ZClassic (ZCL) Launches New Mainnet
The coin attempts a restart after a new team picked it up following a dramatic spike-and-crash following a hard fork in 2018.
ZClassic (ZCL), the asset that went through a series of booms and busts, is rising from the ashes. On September 6, the coin will go through a relaunch for its new mainnet. The new technology will protect against deep reorg events, or a form of re-writing the blockchain history.
06 September 2019
— CoinMarketCal Bot (@cmcal_bot) August 17, 2019
ZClassic spawned the Bitcoin Private (BTCP) hard fork, as well as the ANON blockchain. Those events worked to raise the ZCL price to unsustainable peaks, only to have it crash later, losing 99% of its price.
ZCL currently trades at rock-bottom prices of $0.38, on negligible volumes of around $4,000 in 24 hours. ZCL lost all liquidity after Bittrex delisted it, and Cryptopia closed after the hack. Currently, the exchange relies on TradeSatoshi, a small-scale market, and sees almost no activity.
At this point, ZCL is attempting a clean-slate restart, inviting miners and node operators to rebuild the network:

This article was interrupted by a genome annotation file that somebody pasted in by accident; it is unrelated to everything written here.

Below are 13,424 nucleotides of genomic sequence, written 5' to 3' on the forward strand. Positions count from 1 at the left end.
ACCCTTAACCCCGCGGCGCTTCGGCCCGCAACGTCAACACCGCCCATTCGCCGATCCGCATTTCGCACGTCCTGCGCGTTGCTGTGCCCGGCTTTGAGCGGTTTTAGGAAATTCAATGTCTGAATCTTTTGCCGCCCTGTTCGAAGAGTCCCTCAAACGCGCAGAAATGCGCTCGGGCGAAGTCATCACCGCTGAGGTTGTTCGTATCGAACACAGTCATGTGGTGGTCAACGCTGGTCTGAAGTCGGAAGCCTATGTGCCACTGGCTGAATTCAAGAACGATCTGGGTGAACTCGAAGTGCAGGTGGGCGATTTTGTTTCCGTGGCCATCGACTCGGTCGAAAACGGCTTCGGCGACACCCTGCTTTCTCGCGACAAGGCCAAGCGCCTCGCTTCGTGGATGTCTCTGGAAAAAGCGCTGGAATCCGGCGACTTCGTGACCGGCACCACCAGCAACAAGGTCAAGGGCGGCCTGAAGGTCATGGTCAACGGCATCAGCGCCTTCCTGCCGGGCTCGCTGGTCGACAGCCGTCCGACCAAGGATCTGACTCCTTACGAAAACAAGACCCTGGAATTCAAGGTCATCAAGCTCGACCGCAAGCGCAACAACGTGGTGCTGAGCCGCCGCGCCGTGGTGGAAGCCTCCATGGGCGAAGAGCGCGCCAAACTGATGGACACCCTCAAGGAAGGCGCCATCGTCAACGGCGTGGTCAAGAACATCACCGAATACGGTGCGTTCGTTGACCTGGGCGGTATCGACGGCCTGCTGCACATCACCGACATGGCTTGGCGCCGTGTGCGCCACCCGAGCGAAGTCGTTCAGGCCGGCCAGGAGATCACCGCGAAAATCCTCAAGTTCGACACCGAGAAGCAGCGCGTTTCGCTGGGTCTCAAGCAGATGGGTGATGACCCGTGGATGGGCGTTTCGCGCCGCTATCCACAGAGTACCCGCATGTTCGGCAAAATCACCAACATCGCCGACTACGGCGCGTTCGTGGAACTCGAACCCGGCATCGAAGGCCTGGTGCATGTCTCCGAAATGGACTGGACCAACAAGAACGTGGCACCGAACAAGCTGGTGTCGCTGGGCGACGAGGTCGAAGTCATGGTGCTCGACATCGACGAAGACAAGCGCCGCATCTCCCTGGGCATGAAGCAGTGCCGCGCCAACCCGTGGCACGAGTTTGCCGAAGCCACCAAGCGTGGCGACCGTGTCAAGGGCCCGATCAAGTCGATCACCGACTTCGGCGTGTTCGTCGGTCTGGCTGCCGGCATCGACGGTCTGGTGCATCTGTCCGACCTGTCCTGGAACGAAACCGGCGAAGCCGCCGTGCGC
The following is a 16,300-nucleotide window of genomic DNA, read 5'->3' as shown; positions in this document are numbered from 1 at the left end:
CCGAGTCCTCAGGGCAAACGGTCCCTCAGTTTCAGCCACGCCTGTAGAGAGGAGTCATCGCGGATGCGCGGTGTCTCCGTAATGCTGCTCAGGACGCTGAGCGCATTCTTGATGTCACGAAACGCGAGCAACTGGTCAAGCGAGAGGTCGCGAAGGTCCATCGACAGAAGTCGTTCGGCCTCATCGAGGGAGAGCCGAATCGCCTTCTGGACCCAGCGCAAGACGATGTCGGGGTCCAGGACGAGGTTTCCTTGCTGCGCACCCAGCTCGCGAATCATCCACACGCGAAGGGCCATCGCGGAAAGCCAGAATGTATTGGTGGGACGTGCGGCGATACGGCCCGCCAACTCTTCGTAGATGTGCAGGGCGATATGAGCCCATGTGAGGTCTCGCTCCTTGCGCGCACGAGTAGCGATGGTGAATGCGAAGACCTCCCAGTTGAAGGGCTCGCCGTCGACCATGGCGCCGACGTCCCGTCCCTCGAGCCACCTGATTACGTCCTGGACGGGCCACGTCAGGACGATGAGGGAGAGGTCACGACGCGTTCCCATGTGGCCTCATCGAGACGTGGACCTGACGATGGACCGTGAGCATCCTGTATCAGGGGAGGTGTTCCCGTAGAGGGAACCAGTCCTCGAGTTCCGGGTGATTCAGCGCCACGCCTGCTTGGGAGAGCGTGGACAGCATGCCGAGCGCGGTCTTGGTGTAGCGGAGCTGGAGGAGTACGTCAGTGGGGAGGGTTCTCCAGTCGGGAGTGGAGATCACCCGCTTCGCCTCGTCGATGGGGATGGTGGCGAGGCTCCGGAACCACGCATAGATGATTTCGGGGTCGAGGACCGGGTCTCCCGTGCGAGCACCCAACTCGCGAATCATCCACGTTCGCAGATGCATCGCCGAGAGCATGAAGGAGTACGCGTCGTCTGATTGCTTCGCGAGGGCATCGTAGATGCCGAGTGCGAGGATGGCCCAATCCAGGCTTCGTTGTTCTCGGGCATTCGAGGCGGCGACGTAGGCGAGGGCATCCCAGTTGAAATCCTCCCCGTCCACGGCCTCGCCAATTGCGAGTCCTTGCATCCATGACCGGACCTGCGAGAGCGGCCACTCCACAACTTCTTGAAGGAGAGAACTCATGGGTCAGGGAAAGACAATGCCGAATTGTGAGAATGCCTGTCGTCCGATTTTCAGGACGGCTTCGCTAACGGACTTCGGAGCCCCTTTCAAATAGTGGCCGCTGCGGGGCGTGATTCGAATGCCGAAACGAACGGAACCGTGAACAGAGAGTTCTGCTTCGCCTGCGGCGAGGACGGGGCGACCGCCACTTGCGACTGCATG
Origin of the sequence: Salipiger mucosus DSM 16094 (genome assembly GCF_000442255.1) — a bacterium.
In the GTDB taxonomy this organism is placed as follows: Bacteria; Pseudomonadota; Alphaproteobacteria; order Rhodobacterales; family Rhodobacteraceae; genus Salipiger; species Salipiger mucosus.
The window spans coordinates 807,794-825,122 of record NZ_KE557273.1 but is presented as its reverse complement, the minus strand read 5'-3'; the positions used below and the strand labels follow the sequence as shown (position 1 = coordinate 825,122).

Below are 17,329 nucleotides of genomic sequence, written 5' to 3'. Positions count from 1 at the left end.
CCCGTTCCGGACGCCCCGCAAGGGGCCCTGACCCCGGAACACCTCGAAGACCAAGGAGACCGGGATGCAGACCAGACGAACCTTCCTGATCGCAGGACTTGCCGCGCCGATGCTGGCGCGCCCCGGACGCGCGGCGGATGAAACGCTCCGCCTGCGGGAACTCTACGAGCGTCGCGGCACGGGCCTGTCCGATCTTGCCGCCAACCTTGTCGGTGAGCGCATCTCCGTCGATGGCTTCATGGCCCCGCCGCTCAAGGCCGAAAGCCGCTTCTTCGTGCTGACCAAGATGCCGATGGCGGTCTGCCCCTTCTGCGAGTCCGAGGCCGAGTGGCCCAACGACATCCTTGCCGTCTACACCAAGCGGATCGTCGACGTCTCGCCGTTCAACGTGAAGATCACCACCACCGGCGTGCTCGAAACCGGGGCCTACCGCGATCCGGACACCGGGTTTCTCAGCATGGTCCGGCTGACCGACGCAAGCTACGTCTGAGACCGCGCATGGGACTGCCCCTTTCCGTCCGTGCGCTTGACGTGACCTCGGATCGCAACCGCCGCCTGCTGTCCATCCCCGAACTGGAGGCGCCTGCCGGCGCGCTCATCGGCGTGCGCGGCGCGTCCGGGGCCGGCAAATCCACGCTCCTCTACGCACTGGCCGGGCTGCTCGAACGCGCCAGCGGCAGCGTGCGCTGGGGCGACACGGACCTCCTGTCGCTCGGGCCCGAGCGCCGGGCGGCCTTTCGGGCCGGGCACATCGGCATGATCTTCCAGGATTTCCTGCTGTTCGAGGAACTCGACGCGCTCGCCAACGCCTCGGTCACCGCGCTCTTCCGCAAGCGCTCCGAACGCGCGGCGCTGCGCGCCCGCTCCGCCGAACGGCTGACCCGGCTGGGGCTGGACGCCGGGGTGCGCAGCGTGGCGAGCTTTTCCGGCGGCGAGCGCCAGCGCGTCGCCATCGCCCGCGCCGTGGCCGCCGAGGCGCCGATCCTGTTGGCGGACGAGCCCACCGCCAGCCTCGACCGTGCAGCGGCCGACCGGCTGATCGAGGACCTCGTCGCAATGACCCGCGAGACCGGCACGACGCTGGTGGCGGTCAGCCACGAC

New binaries for all the peers running full node is available✅
Follow the link to read the entire release 👇https://t.co/Jak6NlHwlQ
— Crypto Prof. Utonium (@prof_crypto) August 30, 2019
The price problems of ZCL also revealed trouble with the potential for attacks, as the network will initially have a very small hashrate.
The coin’s new version will be supported on Dobi Exchange, another small-scale market. The exchange will also lower the required number of confirmations for a transaction.
Dobi exchange is supporting @zclassiccoin V2.0.5-1.
Following upgrade $ZCL transactions will be finalised in 12 blocks or 30 mins.
We congratulate all the developers and members behind zclassic for their efforts. @HeyRhett @prof_crypto @christophechudy @_htrap @justjamesdev
— DOBI Exchange (@Dobitrade_) September 4, 2019
The ZClassic project has put up the code needed for the upgrade on its GitHub page. Because chain forks can arise accidentally, the new protocol notes the depth of the fork to sift out attempts at deliberate re-writing. Blocks beyond a certain depth will not be accepted.
“Introduce a penalty to alternative chains based on the depth of the fork. This makes it harder for an attacker to do reorg before the next block finalization. The node implicitly parks the block if it causes deep reorg. A parked chain will be automatically unparked if it has twice as much PoW accumulated as the main chain since the fork block,” explained the team.